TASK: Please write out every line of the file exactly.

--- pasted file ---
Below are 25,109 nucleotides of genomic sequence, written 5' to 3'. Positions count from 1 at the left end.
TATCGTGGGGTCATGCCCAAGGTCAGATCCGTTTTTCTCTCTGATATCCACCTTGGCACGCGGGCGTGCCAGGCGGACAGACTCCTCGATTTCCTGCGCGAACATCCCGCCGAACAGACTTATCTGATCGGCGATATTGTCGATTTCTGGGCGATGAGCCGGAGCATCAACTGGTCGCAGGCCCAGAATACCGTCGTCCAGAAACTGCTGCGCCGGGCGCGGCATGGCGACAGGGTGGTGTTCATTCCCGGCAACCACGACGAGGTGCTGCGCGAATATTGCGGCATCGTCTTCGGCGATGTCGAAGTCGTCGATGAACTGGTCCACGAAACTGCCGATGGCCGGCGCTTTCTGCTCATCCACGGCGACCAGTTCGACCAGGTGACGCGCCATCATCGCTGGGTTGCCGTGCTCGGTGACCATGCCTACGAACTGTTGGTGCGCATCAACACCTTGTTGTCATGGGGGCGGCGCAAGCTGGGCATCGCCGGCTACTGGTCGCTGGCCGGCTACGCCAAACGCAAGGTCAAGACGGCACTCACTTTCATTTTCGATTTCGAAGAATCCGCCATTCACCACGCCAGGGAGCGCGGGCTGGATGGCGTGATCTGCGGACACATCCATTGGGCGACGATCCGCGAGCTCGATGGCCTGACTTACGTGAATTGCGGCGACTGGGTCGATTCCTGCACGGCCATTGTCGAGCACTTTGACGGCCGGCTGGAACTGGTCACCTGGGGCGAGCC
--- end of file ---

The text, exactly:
Below are 25,109 nucleotides of genomic sequence, written 5' to 3'. Positions count from 1 at the left end.
TATCGTGGGGTCATGCCCAAGGTCAGATCCGTTTTTCTCTCTGATATCCACCTTGGCACGCGGGCGTGCCAGGCGGACAGACTCCTCGATTTCCTGCGCGAACATCCCGCCGAACAGACTTATCTGATCGGCGATATTGTCGATTTCTGGGCGATGAGCCGGAGCATCAACTGGTCGCAGGCCCAGAATACCGTCGTCCAGAAACTGCTGCGCCGGGCGCGGCATGGCGACAGGGTGGTGTTCATTCCCGGCAACCACGACGAGGTGCTGCGCGAATATTGCGGCATCGTCTTCGGCGATGTCGAAGTCGTCGATGAACTGGTCCACGAAACTGCCGATGGCCGGCGCTTTCTGCTCATCCACGGCGACCAGTTCGACCAGGTGACGCGCCATCATCGCTGGGTTGCCGTGCTCGGTGACCATGCCTACGAACTGTTGGTGCGCATCAACACCTTGTTGTCATGGGGGCGGCGCAAGCTGGGCATCGCCGGCTACTGGTCGCTGGCCGGCTACGCCAAACGCAAGGTCAAGACGGCACTCACTTTCATTTTCGATTTCGAAGAATCCGCCATTCACCACGCCAGGGAGCGCGGGCTGGATGGCGTGATCTGCGGACACATCCATTGGGCGACGATCCGCGAGCTCGATGGCCTGACTTACGTGAATTGCGGCGACTGGGTCGATTCCTGCACGGCCATTGTCGAGCACTTTGACGGCCGGCTGGAACTGGTCACCTGGGGCGAGCC